In 1967, L&L Hawaiian Barbecue began as a small drive-thru diner in Honolulu. Over the next several decades, the eatery expanded to more than 175 franchise locations across its home state and the continental United States. Though they have maintained their original base of operations and continue to draw on its local inspirations, L&L's owners take pride in introducing new communities to their take on traditional island comfort fare. Dishes such as fried chicken katsu, shredded kalua pork, and blends of mixed Hawaiian-style barbecue draw from Asian and American culinary influences, and ice-cold drinks pay homage to the frozen strait that first brought explores from Hawaii to the mainland.
At 4 a.m., when most of Westlake Village is still asleep, the pitmasters of Famous Dave's are already at work, firing up the hickory logs that'll be slow-cooking pounds of pounds of meat that day. As the wood smolders, the team hand-rubs spices into award-winning ribs, Georgia chopped pork, Texas-style brisket, hot links, sweetwater catfish, and several other meats. Barbecue sauce even drips onto the cocktail menu, where guests can find a bloody mary ignited by house mix made with their Devil's Spit sauce.
From the bustling streets of Times Square to the equally vivacious streets of Hong Kong, people walk around with smiles after enjoying the japanese barbecue cuisine at Gyu-Kaku. The restaurant has more than 700 locations worldwide, each rooted in the belief that some of the strongest bonds between friends are forged at the dinner table. Groups dine on a huge variety of Japanese dishes, from popular meat and veggie dishes such as Harami Skirt Steak, Kalbi Short Rib, and Mushroom Medley - to unique Japanese-American appetizers such as the Spicy Tuna Volcano, Pork Gyoza Dumplings, and Chicken Karaage. The real excitement takes place around individual grills, however, where diners can barbecue their own slabs of filet mignon, grilled ahi tuna, or chicken with basil sauce until they are ideally tender or encircled by on-duty firemen.
When the KTLA morning news crew was looking for someone to teach their viewers barbecue recipes last Fourth of July, they called up Lenny Bent. A chef and blues musician who's made his name catering the production lots for shows such as American Idol, Lenny wowed the hosts and crowd alike with his four-hour smoked, whiskey-glazed baby-back ribs. These?alongside smoked whole chickens and beef tri-tip?are some of the star attractions at his restaurant, Cookin' with Lenny's Smokehouse. Here, Louisiana-style recipes weave throughout the menu, topping tables with everything from deep-fried catfish to jambalaya with hot links. And guests would do well to save room for dessert, too, since the restaurant's signature treat, bananas foster, is prepared tableside.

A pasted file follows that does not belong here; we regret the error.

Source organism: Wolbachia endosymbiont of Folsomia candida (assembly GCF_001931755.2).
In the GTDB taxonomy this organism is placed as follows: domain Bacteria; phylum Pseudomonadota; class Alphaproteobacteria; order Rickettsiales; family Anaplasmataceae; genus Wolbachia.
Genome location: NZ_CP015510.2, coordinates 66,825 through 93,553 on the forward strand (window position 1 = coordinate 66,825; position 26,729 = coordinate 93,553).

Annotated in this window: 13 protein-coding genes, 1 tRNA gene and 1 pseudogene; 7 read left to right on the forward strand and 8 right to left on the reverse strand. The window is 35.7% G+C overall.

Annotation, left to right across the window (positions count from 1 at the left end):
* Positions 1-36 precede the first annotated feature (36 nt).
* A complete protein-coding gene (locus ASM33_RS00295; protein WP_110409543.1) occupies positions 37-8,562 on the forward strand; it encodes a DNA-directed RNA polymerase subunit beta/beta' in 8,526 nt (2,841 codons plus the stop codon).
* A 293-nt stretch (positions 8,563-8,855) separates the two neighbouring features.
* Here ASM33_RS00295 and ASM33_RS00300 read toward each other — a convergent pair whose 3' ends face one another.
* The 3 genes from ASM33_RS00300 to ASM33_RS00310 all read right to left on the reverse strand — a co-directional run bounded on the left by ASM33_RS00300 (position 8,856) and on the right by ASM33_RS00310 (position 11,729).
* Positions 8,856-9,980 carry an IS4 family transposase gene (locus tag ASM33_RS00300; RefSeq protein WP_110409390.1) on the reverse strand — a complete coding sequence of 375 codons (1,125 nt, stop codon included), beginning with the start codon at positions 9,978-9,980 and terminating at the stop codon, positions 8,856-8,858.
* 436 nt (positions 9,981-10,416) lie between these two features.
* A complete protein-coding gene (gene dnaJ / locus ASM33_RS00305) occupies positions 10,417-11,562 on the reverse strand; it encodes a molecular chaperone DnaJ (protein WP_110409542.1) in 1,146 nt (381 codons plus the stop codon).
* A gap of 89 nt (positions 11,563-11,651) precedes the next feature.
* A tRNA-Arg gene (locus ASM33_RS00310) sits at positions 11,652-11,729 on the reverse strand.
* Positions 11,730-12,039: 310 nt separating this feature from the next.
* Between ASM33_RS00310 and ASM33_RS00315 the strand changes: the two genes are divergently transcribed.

Famous Dave’s dishes out a hearty menu of down-home barbecue drawing on founder Dave Anderson’s 25 years of culinary exploration and experimentation. Diners can kick off the carnivorous carnival with buffalo-style shrimp ($9.99) sporting spicy cornmeal breading and tiny Bills jerseys. To sate hungrier stomachs, pit masters slow-smoke ribs over smoldering sweet hickory fires to create The Big Slab of 12-bone ribs ($22.99). After first passing through a sauce-slathered shrink ray, Dave’s BBQ Buddies ($9.99) offer bite-size versions of the restaurant’s most popular sandwiches, including Georgia pork, Texas brisket, pulled chicken, and hot link sausage. Afterwards, a lineup of sugary treats, such as Dave’s famous bread pudding smothered in pecan-praline sauce and vanilla-bean ice cream ($6.99), pleases even the sweetest of teeth. The laid-back barbecue mecca also keeps eyes and ears entertained with its playful décor and blues- and klezmer-spiced soundtrack. Diehards can join Famous Dave's P.I.G. Club, designed to keep members current on the restaurant's happenings via email.
Mijin Namgoong couldn't shake the feeling that something was missing from Westside Los Angeles. The diverse community had plenty to offer, but there wasn't a restaurant dedicated to the sort of healthful, contemporary, Seoul-style Korean cooking that Mijin and many of her friends enjoyed. She decided to remedy this situation by founding Wharo Korean BBQ in 2004. Thrillist took note of this approach and placed the restaurant on its list of The Westside's 9 Best Korean BBQ Spots.
In Korea, family-style meals are traditionally cooked in a large stone pot, around which family members gather and socialize as they eat. At Wharo Korean BBQ, Mijin strove to capture this communal spirit by equipping each table with a central grill that diners huddle around while cooking their own meals. Charcoal-stoked flames flicker beneath the surface of the grill, lending a smoky flavor to certified Angus rib eye steak, thin-sliced pork that marinated in a spicy miso sauce, or tuna seasoned with sesame oil, salt, and black pepper.
What if You Don't Want to Grill Anything?
Back in the kitchen, the chefs keep themselves busy preparing a wide assortment of traditional Korean dishes as well as slightly updated versions of familiar classics. This selection includes pan-fried, Korean-style pancakes with crabmeat, chives, or homemade kimchi as well as salads of sauteed tofu and organic baby greens tossed with sesame dressing. Additionally, Wharo Korean BBQ deviates from its roots a little bit by offering Japanese-style shabu shabu meals, which allow diners to cook their own meats and vegetables using heated pots of savory or spicy broth.